New Delhi: The first ever Indian Grand Prix has proved one point - you do not always need government backing and an army of bureaucrats to organise a big event.
In fact, a corporate house may do a better job and that too without the money of the tax payers.
While Lewis Hamilton rated it 8 despite it being an inaugural event, Richard Branson termed it as a fantastic track. Bernie Ecclestone called it superb and the champion, Sebastian Vettel said it was great considering it was done in a very short period of time.
Indian GP proved you do not government backing to organise a big event.
As many as 95,000 fans, 3,000 foreign tourists and 12 teams, all contributed to the Indian Grand Prix's successful debut, and the credit for the smooth ride went to India Inc.
The Jaypee Group, the architect of the success, built the 834-acre Buddh International Circuit in two years flat and the results were for there for everyone to see.
There was a striking contrast with the government's blunder on the 2010 Commonwealth Games. The bid was won in 2003, but bureaucratic red-tape and nepotism over seven years added to escalating building costs of more that Rs 11000 crore. Adding to the embarrassment, several organising committee officials are in jail for graft.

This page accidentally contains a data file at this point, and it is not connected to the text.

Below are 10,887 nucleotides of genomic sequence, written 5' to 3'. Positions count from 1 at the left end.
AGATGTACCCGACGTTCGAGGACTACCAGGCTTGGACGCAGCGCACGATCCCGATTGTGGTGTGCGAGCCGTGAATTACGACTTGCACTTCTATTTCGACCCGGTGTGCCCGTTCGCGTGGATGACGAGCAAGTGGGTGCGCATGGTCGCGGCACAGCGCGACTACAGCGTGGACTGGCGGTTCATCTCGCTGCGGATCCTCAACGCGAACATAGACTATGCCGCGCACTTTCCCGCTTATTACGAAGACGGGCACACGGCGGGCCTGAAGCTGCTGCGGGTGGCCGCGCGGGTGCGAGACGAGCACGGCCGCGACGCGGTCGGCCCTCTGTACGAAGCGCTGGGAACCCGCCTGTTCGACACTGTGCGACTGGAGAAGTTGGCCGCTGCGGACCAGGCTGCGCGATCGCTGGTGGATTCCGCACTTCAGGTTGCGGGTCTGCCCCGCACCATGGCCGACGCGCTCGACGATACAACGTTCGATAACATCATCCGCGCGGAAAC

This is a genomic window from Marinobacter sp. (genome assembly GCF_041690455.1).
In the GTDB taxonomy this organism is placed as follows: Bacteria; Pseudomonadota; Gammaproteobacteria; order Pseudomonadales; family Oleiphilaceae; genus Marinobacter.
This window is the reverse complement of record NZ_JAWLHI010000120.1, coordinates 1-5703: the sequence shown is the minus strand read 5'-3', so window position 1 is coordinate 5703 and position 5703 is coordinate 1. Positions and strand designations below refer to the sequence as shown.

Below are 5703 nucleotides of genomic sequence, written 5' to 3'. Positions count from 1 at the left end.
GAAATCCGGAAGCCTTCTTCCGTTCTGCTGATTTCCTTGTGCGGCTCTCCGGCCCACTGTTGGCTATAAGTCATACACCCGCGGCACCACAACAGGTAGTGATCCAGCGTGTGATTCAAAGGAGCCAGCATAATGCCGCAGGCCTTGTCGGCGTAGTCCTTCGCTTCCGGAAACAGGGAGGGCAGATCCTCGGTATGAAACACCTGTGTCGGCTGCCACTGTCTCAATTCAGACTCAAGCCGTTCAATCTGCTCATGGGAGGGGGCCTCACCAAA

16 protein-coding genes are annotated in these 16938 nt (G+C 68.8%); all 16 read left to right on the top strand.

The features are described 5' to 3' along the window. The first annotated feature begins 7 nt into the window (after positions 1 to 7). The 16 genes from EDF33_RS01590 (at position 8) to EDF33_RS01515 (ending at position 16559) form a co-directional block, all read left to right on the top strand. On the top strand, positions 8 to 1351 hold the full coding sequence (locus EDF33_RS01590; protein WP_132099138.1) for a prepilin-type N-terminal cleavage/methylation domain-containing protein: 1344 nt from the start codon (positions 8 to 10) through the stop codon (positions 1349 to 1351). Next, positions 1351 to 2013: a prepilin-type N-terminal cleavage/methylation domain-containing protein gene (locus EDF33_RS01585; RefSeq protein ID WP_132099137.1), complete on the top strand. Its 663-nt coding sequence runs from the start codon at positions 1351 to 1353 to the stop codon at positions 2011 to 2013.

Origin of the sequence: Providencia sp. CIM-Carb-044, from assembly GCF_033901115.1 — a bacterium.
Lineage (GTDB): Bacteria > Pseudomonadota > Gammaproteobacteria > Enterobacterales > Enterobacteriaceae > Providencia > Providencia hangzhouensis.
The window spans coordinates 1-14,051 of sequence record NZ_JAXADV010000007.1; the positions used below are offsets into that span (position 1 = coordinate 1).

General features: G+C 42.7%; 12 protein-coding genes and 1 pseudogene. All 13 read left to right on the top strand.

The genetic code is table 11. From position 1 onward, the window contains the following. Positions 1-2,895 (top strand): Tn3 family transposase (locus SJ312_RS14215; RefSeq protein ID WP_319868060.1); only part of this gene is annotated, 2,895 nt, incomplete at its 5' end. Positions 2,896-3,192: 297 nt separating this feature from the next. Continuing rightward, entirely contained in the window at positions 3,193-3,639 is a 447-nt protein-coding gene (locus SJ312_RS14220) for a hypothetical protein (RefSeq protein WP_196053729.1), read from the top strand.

Despite a weekend event, Formula One scored way better than the 15-day-long Commonwealth Games. The only dampener, probably, was a sulking Sports Minister, Ajay Maken.
Maken posted a tweet on Saturday, stating, "When F1 is flagged off, as sports minister I am laying foundation stone for 5 cr synthetic track at P.T. Usha's academy in Koyilandi near Calicut."
Formula one has shown that sporting events can be executed minus controversies, bureaucratic hassles and the tax-payers' money. There’s surely a lesson to be learnt.